Ann Arbor City Council gives preliminary approval to Greenbelt expansion
The Greenbelt Advisory Commission recommended the expansion plan at its Sept. 14 meeting, and GAC Chairman Dan Ezekiel, a local science teacher, appeared before the Ann Arbor City Council Monday night to lobby for its approval by council.
"The result would be to add seven sections in Lodi and three sections in Salem, and a section is a square mile," Ezekiel told council members.
The council voted 9-1 to give initial approval to the expansion, with dissent from Council Member Jane Lumm, an Independent representing the 2nd Ward.
The plan comes back for final approval Dec. 5.
Ezekiel said Lodi Township has partnered with the city on purchase of conservation easements, and Salem Township recently passed a purchase of development rights ordinance and allocated a sum of money for land preservation.
By expanding the Greenbelt boundaries in those townships, Ezekiel said, there is potential for more partnerships to leverage the city's Open Space and Parkland Preservation millage funds.
He said the townships support the expansion.
"Lodi Township doesn't have a lot of money, but they helped to make those PDRs happen," he said of the purchase of development rights on two farms. "And Salem Township, believe it or not, has committed $1 million of their own money over the next five years."
"The original boundaries were not determined by a great deal of science," Hohnke said, adding the city has learned a lot since the boundaries were formed. "This again just smooths out the boundaries that were amended by this body in 2007."
Ezekiel noted there were no set boundaries for the Greenbelt dictated by the millage voters approved in 2003. Rather, the boundaries were set by council under ordinance and last expanded in 2007 by one mile in four townships: Scio, Superior, Webster and Pittsfield.
The city's Greenbelt program has preserved about 3,200 acres of land surrounding Ann Arbor, the goal being to counter urban sprawl and preserve sustainable farming.
The city pays for Greenbelt purchases using proceeds from the Open Space and Parkland Preservation millage, which brings in more than $2 million annually from city taxpayers.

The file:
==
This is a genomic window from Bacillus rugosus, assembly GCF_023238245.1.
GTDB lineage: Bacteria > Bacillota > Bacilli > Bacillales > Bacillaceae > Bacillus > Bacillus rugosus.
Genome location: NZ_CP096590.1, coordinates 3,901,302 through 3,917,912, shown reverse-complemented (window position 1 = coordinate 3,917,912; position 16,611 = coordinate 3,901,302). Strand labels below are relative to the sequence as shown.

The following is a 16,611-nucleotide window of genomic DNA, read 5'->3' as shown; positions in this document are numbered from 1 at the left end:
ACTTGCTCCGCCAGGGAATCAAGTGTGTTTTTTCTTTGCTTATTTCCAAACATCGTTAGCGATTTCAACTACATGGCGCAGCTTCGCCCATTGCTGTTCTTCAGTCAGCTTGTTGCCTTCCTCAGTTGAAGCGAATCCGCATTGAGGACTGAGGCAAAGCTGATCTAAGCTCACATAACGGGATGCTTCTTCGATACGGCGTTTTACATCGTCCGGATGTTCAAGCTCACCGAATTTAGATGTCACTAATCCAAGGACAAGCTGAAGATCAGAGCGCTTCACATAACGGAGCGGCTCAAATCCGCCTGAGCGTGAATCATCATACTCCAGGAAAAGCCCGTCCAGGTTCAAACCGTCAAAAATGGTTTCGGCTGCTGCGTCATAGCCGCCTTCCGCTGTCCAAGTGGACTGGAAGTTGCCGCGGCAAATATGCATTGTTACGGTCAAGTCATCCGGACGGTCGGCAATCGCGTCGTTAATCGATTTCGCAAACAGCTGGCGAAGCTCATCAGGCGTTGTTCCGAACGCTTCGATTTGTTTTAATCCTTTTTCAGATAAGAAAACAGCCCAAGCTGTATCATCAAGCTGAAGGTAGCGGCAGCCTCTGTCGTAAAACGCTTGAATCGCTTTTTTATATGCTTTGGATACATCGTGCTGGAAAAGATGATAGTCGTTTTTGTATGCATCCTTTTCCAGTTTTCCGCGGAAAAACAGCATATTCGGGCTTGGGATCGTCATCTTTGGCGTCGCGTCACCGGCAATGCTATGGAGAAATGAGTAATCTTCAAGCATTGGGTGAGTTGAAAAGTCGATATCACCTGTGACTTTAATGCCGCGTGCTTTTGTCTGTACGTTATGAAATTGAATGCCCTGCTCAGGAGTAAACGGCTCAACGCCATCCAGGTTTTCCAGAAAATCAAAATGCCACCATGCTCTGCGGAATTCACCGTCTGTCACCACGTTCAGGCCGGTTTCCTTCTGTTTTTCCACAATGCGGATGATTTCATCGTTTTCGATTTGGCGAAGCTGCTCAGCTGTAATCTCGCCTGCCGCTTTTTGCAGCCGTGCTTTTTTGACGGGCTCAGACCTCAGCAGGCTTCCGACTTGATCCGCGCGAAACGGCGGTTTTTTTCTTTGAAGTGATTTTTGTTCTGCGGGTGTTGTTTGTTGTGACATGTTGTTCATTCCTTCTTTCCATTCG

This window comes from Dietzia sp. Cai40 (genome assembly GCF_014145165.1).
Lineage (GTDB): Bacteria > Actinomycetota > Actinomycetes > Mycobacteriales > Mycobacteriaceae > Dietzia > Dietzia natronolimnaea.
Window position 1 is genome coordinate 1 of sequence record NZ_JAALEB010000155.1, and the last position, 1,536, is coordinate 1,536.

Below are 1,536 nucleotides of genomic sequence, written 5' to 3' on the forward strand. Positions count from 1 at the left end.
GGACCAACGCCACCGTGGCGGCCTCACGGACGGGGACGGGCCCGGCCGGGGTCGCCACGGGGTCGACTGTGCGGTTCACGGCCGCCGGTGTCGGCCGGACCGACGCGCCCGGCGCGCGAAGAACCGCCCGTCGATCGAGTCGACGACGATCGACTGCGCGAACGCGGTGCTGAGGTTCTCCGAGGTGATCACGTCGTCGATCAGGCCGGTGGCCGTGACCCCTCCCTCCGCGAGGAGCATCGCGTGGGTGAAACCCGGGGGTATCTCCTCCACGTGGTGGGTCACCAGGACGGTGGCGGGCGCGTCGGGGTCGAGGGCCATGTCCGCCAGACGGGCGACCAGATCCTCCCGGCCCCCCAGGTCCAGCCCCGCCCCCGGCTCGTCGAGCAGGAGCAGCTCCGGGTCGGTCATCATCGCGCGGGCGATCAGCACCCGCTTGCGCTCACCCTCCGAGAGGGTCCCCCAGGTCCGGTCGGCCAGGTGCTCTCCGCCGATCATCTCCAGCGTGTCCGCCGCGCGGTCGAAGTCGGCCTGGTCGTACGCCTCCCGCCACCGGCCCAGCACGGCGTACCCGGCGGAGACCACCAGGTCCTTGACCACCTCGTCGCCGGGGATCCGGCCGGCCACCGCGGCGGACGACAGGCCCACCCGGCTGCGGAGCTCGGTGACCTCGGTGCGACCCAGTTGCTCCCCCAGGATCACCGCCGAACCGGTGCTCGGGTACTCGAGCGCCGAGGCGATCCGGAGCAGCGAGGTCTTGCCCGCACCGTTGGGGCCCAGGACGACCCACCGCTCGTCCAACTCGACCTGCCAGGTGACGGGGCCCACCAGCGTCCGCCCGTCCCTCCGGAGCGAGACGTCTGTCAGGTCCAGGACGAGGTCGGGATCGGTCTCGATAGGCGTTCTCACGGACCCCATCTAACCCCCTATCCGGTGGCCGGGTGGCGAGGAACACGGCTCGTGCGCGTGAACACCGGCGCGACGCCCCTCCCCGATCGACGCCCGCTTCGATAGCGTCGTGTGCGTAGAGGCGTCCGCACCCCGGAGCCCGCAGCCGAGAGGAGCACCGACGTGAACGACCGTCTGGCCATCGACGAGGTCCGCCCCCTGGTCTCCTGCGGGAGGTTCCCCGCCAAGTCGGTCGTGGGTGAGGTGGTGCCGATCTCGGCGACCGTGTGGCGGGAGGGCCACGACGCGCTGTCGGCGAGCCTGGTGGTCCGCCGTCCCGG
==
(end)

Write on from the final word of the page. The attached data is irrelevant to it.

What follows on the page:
The Greenbelt program was approved by Ann Arbor voters in November 2003, at a time when a significant amount of development activity was occurring around Washtenaw County and farmland was being sold for development.
Ann Arbor voters authorized a 0.5-mill tax for 30 years, which provides funds for parkland acquisition within the city and the preservation of open space, agricultural land, and other natural habitats outside the city in a designated Greenbelt district.
The purchase of development rights keeps the property in the hands of the owner but ensures the land can't be developed and will remain preserved as open space.
Ezekiel said the Greenbelt program has exceeded all expectations and the expansion of the district is another positive step forward.
"I really believe the Ann Arbor Greenbelt will be a treasured asset 100 years from now and real legacy from today's Ann Arborites," he said. "Together, we have preserved 27 properties around the near periphery of the city. We've currently preserved 3,200 acres, which is five square miles. The amount of city funds spent so far is approximately $18 million."
With that money, Ezekiel said, the city has leveraged another $19 million in matching funds from various sources, including the federal government, Washtenaw County, several townships, nonprofit land conservancies, land owners and private organizations.
"The 3,200 acres preserved so far counts only the land using city funds," Ezekiel noted. "But as the city helped get the ball rolling, many other agencies have either stepped up or initiated land preservation efforts within the Greenbelt area, so there are thousands of other acres that have been preserved without city funds."
Ezekiel said most of the properties preserved with city funds are farms, which remain under private ownership and in active cultivation. There are three properties under the county's ownership that have public access and were preserved partially with city funds, he said.
"That's the Meyer Preserve in Superior Township, the very popular Scio Woods Preserve in Scio Township, which is new, and also the Fox Science Preserve in Scio Township," he said.
He said thousands of school children from Ann Arbor Public Schools, including his students, visit the Fox Science Preserve every year on field trips to collect rocks and fossils.
The city accepted a $2,500 donation toward the Greenbelt program Monday night from Cherry Republic, which recently opened up a new shop in Ann Arbor.
A representative for the company said Cherry Republic, a Michigan-based retailer established in 1989, has donated hundreds of thousands of dollars to support farmland efforts, whether that be preservation or helping young farmers start up an agricultural business.
Council Member Margie Teall, who was present for part of Monday's meeting, was not in attendance when the vote was taken on the Greenbelt expansion.
Ryan J. Stanton covers government and politics for AnnArbor.com. Reach him at email@example.com or 734-623-2529. You also can follow him on Twitter or subscribe to AnnArbor.com's e-mail newsletters.